Malta

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Overview

Malta, the EU’s smallest and most densely populated country, has fewer foreigners (4.4%) than average (6.4%). Most came for work, family or tax reasons from the EU, the Commonwealth, Serbia and the former USSR.

Malta is only beginning to address immigration and asylum. 2007 and 2008 saw more people arriving on the island than leaving. Most newcomers (65% in 2009) fleeing Somalia, Eritrea and Sudan successfully applied for asylum, although are often called illegal migrants in fierce public debates. Since March 2009, hardly any even reach Malta—or the continent—following Italy’s controversial ‘pushback’ policy with Libya. More are also leaving as Malta seeks to resettle or relocate them elsewhere. Those who stay are seeing limited integration programmes, often EU funded.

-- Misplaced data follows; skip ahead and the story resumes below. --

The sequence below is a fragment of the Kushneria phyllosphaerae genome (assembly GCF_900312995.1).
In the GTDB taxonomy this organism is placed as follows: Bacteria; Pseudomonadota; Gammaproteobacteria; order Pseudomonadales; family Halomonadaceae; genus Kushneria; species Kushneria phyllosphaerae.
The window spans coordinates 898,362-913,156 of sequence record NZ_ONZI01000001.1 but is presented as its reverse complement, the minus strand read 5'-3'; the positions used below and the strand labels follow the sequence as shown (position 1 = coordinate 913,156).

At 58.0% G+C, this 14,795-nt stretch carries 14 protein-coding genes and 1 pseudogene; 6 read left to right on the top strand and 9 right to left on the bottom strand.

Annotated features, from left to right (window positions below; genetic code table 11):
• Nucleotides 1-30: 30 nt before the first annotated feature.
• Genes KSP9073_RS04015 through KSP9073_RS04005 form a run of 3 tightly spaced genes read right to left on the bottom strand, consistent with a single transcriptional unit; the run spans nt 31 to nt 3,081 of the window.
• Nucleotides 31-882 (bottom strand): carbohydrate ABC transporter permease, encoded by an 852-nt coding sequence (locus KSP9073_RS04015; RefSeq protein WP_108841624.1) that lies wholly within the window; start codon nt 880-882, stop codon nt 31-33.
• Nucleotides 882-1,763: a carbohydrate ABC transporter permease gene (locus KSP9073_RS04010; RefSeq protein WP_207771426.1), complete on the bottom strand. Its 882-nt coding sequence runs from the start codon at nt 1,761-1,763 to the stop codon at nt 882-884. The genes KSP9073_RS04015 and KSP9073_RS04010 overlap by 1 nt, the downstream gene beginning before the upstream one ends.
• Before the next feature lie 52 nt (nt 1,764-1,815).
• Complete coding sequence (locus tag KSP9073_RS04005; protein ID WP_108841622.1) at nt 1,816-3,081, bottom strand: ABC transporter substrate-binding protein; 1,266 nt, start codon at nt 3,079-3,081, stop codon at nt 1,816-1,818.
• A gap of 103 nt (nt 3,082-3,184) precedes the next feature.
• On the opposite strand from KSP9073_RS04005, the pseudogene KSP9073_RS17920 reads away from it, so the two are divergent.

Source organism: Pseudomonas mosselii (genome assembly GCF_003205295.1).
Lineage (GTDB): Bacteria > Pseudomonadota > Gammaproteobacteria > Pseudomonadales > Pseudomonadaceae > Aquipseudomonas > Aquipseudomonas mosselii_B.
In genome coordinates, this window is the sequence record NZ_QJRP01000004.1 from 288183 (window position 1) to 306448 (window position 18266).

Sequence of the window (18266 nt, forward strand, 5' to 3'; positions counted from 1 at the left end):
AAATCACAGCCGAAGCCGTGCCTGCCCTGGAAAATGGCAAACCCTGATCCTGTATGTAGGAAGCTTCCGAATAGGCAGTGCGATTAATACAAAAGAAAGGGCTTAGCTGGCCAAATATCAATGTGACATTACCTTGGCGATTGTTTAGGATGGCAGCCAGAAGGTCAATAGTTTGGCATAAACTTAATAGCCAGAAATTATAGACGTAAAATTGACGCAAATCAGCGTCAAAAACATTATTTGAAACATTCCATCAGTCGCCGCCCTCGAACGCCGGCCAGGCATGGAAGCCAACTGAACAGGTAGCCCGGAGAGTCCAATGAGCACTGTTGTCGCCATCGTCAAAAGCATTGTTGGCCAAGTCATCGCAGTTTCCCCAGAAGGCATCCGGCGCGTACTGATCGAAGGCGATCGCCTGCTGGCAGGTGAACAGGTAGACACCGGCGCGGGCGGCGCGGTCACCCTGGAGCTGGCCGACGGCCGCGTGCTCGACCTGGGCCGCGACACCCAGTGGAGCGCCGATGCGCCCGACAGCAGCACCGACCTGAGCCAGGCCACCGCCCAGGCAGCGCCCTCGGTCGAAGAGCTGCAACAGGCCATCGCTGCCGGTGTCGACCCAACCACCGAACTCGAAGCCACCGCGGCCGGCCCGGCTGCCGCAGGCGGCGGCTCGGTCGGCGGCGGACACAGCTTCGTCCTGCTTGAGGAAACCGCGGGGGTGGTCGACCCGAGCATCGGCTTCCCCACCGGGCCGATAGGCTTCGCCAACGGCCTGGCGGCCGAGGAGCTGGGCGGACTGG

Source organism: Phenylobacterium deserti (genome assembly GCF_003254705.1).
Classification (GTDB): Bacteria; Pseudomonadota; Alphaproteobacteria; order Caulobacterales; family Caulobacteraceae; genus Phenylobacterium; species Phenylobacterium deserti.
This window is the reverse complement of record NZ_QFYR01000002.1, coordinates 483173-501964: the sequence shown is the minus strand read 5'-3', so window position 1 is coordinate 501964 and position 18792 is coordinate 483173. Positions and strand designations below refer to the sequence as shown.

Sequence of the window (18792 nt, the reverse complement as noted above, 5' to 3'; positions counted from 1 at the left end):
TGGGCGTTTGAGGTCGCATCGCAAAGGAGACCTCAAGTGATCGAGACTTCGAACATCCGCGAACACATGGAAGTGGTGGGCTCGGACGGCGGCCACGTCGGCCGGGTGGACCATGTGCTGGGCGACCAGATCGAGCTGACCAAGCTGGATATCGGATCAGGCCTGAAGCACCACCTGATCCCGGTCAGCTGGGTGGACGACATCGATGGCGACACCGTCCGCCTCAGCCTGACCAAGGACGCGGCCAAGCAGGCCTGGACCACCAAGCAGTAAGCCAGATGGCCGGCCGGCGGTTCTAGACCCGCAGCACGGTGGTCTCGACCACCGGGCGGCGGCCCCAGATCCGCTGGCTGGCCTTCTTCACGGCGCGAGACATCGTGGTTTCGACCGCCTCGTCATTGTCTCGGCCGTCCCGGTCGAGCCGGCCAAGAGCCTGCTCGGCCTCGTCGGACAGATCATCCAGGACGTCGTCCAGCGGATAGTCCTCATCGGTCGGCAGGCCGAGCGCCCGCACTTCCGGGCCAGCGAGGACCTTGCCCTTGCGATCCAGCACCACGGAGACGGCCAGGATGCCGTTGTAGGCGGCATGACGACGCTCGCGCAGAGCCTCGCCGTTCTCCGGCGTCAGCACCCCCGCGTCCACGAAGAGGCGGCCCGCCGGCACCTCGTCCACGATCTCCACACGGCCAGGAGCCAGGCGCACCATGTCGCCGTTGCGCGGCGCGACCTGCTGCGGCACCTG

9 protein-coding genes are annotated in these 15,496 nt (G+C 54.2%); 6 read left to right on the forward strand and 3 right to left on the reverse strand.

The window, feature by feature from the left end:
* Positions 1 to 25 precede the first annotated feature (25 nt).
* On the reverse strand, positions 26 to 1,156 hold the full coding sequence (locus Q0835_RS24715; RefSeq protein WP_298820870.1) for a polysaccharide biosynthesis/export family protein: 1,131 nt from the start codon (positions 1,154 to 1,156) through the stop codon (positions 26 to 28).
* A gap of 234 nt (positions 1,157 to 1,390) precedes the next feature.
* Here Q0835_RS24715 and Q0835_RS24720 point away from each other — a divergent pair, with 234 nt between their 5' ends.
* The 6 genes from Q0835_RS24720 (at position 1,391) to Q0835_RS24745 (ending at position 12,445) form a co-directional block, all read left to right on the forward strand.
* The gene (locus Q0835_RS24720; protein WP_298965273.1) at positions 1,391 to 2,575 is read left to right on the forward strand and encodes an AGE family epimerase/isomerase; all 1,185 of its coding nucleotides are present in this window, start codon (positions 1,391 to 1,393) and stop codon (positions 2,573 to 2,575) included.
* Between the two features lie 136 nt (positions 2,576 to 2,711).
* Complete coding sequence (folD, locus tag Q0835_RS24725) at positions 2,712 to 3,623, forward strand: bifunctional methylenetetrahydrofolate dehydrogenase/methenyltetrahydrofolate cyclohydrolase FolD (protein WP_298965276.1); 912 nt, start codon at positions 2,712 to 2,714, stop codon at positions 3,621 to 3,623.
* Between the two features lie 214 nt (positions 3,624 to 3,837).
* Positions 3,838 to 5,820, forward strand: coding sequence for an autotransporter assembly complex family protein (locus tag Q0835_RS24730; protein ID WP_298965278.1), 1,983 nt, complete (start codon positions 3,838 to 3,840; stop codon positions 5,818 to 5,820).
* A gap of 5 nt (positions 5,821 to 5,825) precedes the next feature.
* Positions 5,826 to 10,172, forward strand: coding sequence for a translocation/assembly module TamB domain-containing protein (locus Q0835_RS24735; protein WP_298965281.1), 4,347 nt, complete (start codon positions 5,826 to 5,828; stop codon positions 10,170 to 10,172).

Conditions would become more favourable for integration if Malta’s policies (currently 28th of 31 MIPEX countries) improved to Europe’s average. Malta usually makes progress when it follows EU laws and trends. All residents have better protection from discrimination (+9). However, many non-EU residents are now denied equal access to the labour market. Eventually they can become longterm residents but few become Maltese citizens.

Timeline - What's Changed

+9 April 2007
Anti-discrimination
Equal Treatment of Persons Order.
-2 June 2007
Family reunion
Family Reunification Regulations.
-5 June 2007
Labour market mobility
Family Reunification Regulations.
0 July 2007
Access to nationality
Amendments to Citizenship Act modify accessing nationality for spouses of nationals.
+9 March 2010
Anti Discrimination